Environmental Justice: Prayerful Solidarity and Faithful Action

River in La Oroya, Peru-- community impacted by metal smelter

River in La Oroya, Peru– community impacted by metal smelter

From Jean Ritchie’s “Black Waters” lyrics about the environment in Appalachia to hazardous waste disposal occuring primarily African-American communities, environmental justice concerns are part of our faithful concerns for our world to do better and to be better. Presbyterian teens are discussing environmental racism, mission co-workers are working with sisters and brothers around the world impacted by environmental injustice (such as communities facing environmental risk in Peru), and Presbyterians are continuing to learn from and with communities being impacted domestically. While General Assembly passed policy on environmental justice in 1995, issues today are just as real as they have been for decades.

On Friday, Rev. Dr. J. Herbert Nelson III, Stated Clerk of the Presbyterian Church (U.S.A.), in conjunction with the Rev. Irvin Porter, associate in the Office of Native American Intercultural Congregational Support, issued a statement  support of the Standing Rock Sioux who are protesting the citing of the Dakota Access pipeline, which crosses treaty lines, poses a risk to the Missouri River, and has not had an environmental or archeological review or approval.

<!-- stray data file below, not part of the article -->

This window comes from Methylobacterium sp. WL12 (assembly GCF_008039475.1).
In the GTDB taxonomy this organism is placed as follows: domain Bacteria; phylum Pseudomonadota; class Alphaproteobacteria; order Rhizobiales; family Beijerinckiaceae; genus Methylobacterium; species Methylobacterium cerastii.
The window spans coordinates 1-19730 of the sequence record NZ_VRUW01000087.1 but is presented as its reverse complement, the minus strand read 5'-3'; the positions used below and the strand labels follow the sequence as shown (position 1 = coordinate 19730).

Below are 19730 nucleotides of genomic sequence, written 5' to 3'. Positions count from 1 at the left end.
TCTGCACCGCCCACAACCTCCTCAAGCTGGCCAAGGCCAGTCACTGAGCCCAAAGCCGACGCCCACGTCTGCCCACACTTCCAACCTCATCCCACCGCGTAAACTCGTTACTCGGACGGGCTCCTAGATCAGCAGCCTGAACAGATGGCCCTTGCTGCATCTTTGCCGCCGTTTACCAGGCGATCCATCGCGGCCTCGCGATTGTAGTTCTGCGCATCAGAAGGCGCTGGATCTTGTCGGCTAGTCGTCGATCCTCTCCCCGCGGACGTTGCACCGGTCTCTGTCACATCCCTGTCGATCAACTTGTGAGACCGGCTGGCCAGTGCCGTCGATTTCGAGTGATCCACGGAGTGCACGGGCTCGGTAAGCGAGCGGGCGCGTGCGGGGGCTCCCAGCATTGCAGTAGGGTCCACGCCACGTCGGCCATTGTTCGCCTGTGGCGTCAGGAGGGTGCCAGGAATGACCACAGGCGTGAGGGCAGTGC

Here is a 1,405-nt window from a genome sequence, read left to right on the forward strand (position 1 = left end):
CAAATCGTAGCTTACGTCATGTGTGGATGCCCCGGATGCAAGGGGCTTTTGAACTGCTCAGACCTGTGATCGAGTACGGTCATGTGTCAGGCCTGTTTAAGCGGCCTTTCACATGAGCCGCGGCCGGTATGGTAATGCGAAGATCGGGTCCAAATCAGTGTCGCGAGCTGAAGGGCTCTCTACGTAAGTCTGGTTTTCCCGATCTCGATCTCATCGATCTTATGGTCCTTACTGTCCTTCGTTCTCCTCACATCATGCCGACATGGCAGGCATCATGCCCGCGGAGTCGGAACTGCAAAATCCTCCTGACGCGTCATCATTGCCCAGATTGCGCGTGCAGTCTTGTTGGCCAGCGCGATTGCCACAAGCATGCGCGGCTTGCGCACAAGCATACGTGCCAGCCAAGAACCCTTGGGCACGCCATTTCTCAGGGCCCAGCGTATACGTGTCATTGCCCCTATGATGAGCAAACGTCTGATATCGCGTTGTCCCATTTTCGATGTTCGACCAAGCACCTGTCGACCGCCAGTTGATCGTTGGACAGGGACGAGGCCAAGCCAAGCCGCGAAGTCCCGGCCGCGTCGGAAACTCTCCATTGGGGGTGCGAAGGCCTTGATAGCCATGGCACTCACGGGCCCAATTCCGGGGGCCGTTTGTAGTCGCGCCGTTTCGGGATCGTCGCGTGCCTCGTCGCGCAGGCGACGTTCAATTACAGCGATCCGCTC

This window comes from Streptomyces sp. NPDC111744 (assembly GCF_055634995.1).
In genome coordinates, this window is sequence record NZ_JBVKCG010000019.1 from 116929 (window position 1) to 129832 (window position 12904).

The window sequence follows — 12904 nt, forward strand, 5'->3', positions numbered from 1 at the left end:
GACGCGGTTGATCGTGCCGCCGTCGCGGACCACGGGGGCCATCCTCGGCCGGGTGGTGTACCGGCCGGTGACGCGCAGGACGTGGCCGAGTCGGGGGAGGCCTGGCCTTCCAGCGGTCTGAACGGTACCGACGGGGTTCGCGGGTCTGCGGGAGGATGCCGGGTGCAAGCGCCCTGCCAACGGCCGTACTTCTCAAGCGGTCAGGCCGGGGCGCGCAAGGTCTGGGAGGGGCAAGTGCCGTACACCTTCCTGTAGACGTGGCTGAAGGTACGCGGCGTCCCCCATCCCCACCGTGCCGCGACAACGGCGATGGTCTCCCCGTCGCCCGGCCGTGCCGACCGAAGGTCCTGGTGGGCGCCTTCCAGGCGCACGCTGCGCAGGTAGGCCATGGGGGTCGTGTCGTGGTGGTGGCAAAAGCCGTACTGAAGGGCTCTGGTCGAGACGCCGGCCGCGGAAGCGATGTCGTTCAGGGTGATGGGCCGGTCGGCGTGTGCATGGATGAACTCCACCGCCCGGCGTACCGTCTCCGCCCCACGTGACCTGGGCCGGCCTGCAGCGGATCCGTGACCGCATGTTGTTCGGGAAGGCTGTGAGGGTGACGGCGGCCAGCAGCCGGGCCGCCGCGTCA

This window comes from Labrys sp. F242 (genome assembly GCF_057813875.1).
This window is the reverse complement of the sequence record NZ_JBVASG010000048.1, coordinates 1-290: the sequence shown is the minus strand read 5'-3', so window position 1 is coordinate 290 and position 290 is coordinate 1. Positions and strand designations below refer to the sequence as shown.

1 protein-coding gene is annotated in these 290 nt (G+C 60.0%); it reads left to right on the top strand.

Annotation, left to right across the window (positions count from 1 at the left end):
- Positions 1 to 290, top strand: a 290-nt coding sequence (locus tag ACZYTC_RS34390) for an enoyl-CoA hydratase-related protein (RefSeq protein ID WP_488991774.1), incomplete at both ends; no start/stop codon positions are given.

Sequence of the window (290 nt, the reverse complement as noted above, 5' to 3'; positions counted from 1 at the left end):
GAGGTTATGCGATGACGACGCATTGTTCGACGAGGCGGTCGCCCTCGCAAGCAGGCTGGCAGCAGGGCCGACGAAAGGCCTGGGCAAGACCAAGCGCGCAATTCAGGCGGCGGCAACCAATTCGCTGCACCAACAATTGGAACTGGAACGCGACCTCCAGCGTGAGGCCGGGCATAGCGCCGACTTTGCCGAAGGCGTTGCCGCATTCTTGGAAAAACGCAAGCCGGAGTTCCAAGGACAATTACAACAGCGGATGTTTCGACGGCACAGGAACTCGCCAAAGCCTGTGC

In the Pacific Northwest, Presbyterians are standing with and learning from the Lummi Nation who continue to challenge the oil and coal train proposed terminals in their region which threaten native communities in the Pacific Northwest. Right now, Presbyterians are standing with Lummi who are on a totem pole journey, to educate about the problem of coal and oil trains and proposed export terminals. In May of 2015, in response to a General Assembly overture on coal trains, Rev. Holly Hallman read a letter from Stated Clerk Gradye Parsons supporting the Lummi challenge to the Cherry Point terminal.

Holly Hallman with Lorintha Umtuck at conference on oil and coal trains and native lands, May 2015

Holly Hallman with Lorintha Umtuck at conference on oil and coal trains and native lands, May 2015

As we seek to be faithful to God’s call to care for God’s wondrous creation, we stand with all people in all places as we seek well-being for all communities on a thriving, bountiful earth. May we listen, live in solidarity, task necessary action, and pray as people share their experiences and voices and witness for environmental justice.

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